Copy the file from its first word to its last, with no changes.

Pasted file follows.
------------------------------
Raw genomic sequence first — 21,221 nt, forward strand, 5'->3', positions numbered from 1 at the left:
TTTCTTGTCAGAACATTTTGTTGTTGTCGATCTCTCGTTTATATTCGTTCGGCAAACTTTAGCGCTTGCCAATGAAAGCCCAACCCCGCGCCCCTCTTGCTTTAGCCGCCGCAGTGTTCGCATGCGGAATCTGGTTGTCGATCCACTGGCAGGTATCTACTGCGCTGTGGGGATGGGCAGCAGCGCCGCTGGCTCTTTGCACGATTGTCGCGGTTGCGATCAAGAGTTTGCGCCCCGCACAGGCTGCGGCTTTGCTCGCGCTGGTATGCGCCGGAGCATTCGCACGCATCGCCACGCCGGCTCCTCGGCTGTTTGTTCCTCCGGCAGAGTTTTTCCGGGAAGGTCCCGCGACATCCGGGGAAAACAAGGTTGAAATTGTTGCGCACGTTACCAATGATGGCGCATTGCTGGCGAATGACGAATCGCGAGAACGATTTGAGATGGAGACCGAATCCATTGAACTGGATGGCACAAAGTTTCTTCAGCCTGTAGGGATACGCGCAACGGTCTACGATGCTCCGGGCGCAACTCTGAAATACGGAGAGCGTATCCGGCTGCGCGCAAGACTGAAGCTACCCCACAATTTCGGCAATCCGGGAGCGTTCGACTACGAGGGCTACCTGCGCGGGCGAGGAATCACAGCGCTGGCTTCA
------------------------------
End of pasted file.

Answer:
Raw genomic sequence first — 21,221 nt, forward strand, 5'->3', positions numbered from 1 at the left:
TTTCTTGTCAGAACATTTTGTTGTTGTCGATCTCTCGTTTATATTCGTTCGGCAAACTTTAGCGCTTGCCAATGAAAGCCCAACCCCGCGCCCCTCTTGCTTTAGCCGCCGCAGTGTTCGCATGCGGAATCTGGTTGTCGATCCACTGGCAGGTATCTACTGCGCTGTGGGGATGGGCAGCAGCGCCGCTGGCTCTTTGCACGATTGTCGCGGTTGCGATCAAGAGTTTGCGCCCCGCACAGGCTGCGGCTTTGCTCGCGCTGGTATGCGCCGGAGCATTCGCACGCATCGCCACGCCGGCTCCTCGGCTGTTTGTTCCTCCGGCAGAGTTTTTCCGGGAAGGTCCCGCGACATCCGGGGAAAACAAGGTTGAAATTGTTGCGCACGTTACCAATGATGGCGCATTGCTGGCGAATGACGAATCGCGAGAACGATTTGAGATGGAGACCGAATCCATTGAACTGGATGGCACAAAGTTTCTTCAGCCTGTAGGGATACGCGCAACGGTCTACGATGCTCCGGGCGCAACTCTGAAATACGGAGAGCGTATCCGGCTGCGCGCAAGACTGAAGCTACCCCACAATTTCGGCAATCCGGGAGCGTTCGACTACGAGGGCTACCTGCGCGGGCGAGGAATCACAGCGCTGGCTTCA